Monthly Archives: June 2019

You’ve got to enter to win.

You’ve got to enter to win – and Suzanne Blaney’s Impressionism: Inspiration & Evolution got runner up in San Francisco Book Festival Awards. I’ve helped a few authors with their books, but so far as I know, Suzanne Blaney is the first to enter her book into a contest. (Thank you, Suzanne.) This is an especially big deal because this contest was open to all publishers – not just indies.

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After Claude Monet (French, 1840 – 1926), The Houses of Parliament, Sunset, 1903, oil on canvas, Chester Dale Collection 1963.10.48

I edited, designed the interior and cover, and coached Suzanne through the self-publishing process. She had worked on this book for years and I pushed her to do more to make it better. We were happy with the final result when we got the paperback from Amazon, but getting this award is really nice validation.

Of course you won’t always win, but if you don’t enter you definitely won’t.

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Alice – Episode 6: Meeting the Neighbors

This is the sixth episode of an abridged version of my novella Alice. You can read the whole thing here over the next weeks or buy a copy and binge. Or you can do both and compare the two – writers may learn from the differences. As always, you are welcome to share this link with others, but please respect copyright by contacting me for permission if you want to use the material elsewhere. Even if you’re making it into a school skit, I’d like to know where it’s being heard.
Thank you.

That first day, we made quick polite stops at every house on the block, both sides of the street. Like Jack had figured out, it was a bedroom community, so most houses we ended up tucking the flyers into the edge of the front door. I was going to put the first one in a mailbox, but Jack stopped me.
“That’s a federal offense,” he said in that serious lecture tone he shared with Mom. “They probably wouldn’t care, but it’s best to avoid trouble when you can.”
I was burning to know more about Jack and trouble, considering all Mom had shouted when he first arrived, but I hadn’t even figured out what to call him. Grandfather was way too formal, Grandpa didn’t really fit either. I thought of him as Jack, but I didn’t normally call adults by their first name – at least not anyone over thirty.
“We’ll go back out in the evening,” said Jack. “After dinner. And on the weekend. Take our time and let people get to know us.”
That evening, Jack went straight for the house where he’d seen the girl with her head covered. It turned out one of the Apu families was Muslim, from Pakistan, but the other was Hindu, from India. Their dads were doctors at the same office.
There was a Hindu girl my age, Ambar, and two Muslim brothers a little older than us, Yusuf and Karim. While Jack chatted with the fathers, Ambar and I sat in her backyard talking with the boys. Her mother kept an eye on us from the kitchen.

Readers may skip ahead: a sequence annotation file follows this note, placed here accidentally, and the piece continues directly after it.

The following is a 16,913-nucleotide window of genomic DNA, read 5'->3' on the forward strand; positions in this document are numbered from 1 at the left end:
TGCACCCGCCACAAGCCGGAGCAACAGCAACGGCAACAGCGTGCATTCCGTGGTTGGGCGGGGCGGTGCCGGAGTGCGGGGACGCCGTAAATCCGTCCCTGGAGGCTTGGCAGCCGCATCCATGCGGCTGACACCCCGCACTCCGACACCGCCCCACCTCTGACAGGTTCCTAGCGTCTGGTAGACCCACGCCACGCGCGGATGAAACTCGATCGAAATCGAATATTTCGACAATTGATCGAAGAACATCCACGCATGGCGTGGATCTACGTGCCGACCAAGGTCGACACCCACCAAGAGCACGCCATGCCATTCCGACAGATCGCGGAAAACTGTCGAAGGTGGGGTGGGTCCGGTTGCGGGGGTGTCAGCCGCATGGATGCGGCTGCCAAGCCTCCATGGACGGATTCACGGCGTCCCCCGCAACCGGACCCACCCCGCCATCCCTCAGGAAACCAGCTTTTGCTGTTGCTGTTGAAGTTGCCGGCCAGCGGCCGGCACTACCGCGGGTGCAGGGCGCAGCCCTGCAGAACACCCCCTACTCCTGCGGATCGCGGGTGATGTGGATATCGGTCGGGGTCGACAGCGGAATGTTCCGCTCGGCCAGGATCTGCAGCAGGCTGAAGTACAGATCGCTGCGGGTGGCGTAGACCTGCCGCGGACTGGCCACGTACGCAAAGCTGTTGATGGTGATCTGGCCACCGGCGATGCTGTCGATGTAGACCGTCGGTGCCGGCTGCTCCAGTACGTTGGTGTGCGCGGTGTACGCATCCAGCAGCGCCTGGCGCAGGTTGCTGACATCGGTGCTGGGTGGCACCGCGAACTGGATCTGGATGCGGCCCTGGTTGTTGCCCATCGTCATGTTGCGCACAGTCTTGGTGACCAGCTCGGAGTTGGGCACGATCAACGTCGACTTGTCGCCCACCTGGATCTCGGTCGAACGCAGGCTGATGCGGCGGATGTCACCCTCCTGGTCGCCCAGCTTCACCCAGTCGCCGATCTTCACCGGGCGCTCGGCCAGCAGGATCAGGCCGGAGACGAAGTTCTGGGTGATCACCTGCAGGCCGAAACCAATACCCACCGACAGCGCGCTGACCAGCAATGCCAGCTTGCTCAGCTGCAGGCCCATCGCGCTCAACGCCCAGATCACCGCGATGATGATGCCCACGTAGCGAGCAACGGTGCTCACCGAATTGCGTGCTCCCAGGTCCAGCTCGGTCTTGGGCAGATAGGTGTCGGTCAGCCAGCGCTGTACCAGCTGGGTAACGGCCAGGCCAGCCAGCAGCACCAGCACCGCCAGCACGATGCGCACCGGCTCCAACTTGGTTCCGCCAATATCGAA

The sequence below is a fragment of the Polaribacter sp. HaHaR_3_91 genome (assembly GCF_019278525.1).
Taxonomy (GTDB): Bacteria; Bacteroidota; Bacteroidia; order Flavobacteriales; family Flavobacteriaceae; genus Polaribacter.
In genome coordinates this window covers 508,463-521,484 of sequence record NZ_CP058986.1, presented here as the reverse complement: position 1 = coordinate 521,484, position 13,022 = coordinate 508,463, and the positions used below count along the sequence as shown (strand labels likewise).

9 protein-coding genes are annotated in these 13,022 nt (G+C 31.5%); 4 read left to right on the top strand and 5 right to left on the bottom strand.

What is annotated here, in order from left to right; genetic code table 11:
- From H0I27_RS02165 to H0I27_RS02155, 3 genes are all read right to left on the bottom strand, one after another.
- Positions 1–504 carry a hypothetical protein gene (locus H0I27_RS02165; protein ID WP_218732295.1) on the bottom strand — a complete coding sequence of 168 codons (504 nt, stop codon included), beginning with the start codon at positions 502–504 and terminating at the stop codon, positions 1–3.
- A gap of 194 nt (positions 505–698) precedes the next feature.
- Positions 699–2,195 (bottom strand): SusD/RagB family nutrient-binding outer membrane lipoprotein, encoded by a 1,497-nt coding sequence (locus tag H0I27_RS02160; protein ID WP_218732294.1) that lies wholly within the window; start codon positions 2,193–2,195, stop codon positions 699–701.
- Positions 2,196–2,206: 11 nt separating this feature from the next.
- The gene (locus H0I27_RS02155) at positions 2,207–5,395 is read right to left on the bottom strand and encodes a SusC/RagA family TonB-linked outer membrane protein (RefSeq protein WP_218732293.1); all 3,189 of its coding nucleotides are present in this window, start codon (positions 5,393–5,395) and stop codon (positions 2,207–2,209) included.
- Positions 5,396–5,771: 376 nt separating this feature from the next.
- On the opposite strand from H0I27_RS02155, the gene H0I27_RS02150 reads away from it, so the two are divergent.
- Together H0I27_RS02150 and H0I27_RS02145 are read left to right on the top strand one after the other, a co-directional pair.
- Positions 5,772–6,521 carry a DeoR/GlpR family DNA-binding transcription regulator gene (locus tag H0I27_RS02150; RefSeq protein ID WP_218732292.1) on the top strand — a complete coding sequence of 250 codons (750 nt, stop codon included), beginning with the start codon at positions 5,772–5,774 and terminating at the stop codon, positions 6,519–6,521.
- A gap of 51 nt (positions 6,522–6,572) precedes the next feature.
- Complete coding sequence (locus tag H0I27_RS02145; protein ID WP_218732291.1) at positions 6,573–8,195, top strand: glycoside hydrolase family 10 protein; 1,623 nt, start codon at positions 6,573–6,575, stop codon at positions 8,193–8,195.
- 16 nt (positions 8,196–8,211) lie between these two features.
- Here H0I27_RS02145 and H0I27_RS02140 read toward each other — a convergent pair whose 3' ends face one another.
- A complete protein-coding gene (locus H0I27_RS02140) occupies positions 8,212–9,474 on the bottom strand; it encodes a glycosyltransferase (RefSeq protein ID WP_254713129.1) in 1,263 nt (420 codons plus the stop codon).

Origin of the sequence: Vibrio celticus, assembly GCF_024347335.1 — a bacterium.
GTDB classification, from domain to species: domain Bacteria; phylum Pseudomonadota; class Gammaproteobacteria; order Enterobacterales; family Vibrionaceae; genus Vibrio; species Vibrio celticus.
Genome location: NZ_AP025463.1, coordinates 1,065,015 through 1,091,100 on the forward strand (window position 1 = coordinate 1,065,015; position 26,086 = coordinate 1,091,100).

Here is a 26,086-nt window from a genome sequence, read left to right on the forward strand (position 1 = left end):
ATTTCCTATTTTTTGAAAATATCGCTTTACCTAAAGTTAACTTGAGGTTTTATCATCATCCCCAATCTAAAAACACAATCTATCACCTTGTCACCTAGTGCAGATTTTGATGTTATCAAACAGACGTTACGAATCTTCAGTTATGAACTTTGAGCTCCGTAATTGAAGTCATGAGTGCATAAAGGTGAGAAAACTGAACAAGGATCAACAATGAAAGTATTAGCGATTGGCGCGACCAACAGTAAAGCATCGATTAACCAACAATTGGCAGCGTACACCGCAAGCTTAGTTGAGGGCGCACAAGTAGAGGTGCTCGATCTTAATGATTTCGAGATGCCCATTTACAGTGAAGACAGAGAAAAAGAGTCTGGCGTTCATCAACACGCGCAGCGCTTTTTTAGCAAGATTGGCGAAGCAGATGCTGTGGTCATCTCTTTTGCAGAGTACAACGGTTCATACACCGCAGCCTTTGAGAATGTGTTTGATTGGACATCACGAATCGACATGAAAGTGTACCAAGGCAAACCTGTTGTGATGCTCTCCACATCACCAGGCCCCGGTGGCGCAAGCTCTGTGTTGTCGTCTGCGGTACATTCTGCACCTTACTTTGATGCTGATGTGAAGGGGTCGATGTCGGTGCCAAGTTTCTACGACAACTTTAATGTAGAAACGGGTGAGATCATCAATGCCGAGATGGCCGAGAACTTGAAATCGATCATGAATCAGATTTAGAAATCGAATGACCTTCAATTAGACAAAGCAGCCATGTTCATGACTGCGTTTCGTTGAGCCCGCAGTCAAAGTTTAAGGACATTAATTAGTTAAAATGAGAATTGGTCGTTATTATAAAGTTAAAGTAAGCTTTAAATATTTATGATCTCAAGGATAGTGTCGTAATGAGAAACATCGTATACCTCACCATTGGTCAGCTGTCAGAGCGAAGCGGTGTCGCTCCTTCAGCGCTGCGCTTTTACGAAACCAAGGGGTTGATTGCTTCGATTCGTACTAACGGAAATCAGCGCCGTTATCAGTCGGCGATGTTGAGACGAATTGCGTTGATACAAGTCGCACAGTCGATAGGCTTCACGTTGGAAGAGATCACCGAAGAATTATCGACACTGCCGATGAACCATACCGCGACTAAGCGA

“I’d never have been allowed to have Muslim boys for friends if we were still in India,” Ambar said. “And when it’s time for me to marry, my parents are going to insist on a nice Hindu boy.”
Yusuf, who was sixteen, laughed. “Our parents would be furious if they knew how casual we are at school with the other kids. They wouldn’t want us marrying outside our religion, either.”
“I don’t know if I’ll ever get married, and I don’t even go to church,” I said. “We celebrate Christmas, but that’s because everybody does.”
“Don’t tell our parents,” said Karim. “That’s worse than being a Christian!”
“Definitely,” said Ambar.
“So you girls are going to be in high school with us this fall,” said Yusuf.
“You’ll probably get Mr. Zeller for math,” said Karim. “He’s a complete burnout—he should have retired years ago. Whatever you do, don’t correct him if he makes a mistake.”
We chatted for an hour about the different teachers and what high school was like. We were all friends by the time Jack finished talking with their fathers and said it was time to head home.
I told him how nice they all were. “I can’t believe they’ve been on the bus for three years and they never talked to me before.”
“They were probably waiting for you to make the first move, Nina. After all, they’re in a country where half the people see someone whose skin’s a little different, who talks with an accent, and immediately they’re suspected of being a terrorist.”
I considered that. “Maybe. And I’m usually doing homework or reading.” I started to wonder what other potential friends had never tried to talk to me. “I don’t talk much with anyone else on the bus, either.”
“Well, don’t feel bad. They’ve had each other for friends.” Jack laughed a little and slipped into teaching mode. “That definitely wouldn’t have happened if their fathers hadn’t gone to med school together. When India and Pakistan were split apart by religion, the lines weren’t as clear as the politicians tried to make them. It got ugly.”
Mom using that tone would leave me bored and looking for a way out. Jack made it feel like he was sharing important secrets, so I didn’t mind. I wanted to share, too. “Ambar wouldn’t be allowed to be friends with the boys anywhere else.”
“I’m surprised they let it happen here,” said Jack. “But maybe they figure it’s unavoidable, and they can manage it this way.”
It was too late to go anywhere else that night, but we went out every evening after dinner. Three of the houses we visited later that week belonged to university professors. Jack talked with the couples about new developments in stem cell research, globalization vs. isolationism, and the social resistance techniques of Gandhi.
In the last discussion, Mr. Parker, a young professor of Social Justice classes, eagerly listened to Jack describing the Berkeley protests he had participated in, with Mom strapped onto his chest. He asked if Jack would be a guest speaker in the fall.
“I’ll have to let you know,” said Jack.
When I told Mom how much Jack knew about so many different things, she still said he was full of shit. She used that word a lot whenever he was near her, and they argued almost every time they were in the same room—about personal stuff or world affairs, anything and everything.
Jack’s check came to our house the first of July and he insisted on giving Mom some of it for room and board, which was probably why she quit saying he had to leave. She was getting more and more stressed about money and not having a new job lined up for the fall. She was on the computer all day every day, putting in applications all over the country. She told Jack she wasn’t putting our house up for sale until she knew where she’d be working in the fall. There was still a chance a French teacher would leave mid-summer, somewhere close enough for her to commute.